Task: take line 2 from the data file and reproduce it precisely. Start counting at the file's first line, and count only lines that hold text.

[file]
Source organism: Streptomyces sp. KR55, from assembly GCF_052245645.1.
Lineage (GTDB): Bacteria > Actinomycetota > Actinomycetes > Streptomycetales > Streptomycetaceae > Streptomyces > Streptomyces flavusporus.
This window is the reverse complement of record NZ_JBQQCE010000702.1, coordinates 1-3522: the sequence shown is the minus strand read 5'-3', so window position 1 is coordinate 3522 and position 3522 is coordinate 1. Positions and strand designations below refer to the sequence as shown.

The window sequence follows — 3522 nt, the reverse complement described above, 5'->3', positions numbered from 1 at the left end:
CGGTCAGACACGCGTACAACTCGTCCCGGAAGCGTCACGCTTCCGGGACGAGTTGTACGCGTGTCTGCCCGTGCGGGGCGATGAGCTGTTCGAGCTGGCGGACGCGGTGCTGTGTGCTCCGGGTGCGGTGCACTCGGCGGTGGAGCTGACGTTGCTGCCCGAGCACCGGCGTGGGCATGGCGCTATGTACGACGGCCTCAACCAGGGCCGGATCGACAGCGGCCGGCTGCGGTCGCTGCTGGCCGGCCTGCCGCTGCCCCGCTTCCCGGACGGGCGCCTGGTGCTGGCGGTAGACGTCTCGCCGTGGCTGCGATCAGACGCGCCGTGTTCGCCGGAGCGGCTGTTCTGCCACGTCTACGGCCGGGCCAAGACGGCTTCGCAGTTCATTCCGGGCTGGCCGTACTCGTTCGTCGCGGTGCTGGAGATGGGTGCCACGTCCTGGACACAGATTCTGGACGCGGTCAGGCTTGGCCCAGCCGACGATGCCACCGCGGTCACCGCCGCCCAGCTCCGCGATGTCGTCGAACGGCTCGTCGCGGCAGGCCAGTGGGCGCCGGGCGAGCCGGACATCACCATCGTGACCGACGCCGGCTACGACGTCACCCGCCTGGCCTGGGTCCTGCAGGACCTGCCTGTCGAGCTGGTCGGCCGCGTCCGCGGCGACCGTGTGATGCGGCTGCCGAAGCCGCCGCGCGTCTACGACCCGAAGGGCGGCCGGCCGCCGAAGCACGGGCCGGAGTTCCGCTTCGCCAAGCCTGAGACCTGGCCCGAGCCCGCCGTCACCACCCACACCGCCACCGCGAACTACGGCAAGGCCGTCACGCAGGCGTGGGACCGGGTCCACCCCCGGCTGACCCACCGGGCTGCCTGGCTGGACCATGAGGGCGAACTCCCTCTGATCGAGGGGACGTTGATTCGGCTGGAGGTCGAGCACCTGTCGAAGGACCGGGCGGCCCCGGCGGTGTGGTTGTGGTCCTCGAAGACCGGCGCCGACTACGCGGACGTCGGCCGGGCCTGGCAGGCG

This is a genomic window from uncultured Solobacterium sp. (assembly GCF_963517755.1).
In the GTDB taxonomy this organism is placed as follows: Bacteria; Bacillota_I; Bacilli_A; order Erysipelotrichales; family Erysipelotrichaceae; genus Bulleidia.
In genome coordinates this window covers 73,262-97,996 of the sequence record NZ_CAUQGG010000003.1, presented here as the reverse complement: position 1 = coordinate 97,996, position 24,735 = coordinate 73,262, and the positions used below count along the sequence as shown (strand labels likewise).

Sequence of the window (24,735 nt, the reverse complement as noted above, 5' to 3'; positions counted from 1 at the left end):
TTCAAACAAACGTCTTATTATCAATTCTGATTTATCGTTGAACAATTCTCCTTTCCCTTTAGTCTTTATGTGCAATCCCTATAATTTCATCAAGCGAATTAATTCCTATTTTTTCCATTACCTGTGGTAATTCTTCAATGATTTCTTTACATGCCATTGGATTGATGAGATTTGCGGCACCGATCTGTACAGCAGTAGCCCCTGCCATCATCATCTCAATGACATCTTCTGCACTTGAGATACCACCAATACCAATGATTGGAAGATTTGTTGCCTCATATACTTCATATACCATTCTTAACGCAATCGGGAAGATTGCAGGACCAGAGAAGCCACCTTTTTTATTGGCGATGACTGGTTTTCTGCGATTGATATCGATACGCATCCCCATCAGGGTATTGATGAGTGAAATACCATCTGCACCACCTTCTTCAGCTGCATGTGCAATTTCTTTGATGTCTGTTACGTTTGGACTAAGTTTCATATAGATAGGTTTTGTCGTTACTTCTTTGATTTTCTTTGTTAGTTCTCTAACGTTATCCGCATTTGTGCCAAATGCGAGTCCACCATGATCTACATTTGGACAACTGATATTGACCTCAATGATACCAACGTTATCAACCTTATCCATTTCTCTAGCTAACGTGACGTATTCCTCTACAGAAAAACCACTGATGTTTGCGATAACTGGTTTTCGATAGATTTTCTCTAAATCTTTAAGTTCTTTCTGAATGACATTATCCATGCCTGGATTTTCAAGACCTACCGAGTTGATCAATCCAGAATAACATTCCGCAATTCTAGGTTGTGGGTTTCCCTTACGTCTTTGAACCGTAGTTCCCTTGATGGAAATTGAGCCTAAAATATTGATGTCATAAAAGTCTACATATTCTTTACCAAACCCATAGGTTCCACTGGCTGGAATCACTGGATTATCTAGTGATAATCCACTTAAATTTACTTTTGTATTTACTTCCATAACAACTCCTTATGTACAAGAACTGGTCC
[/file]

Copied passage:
Lineage (GTDB): Bacteria > Actinomycetota > Actinomycetes > Streptomycetales > Streptomycetaceae > Streptomyces > Streptomyces flavusporus.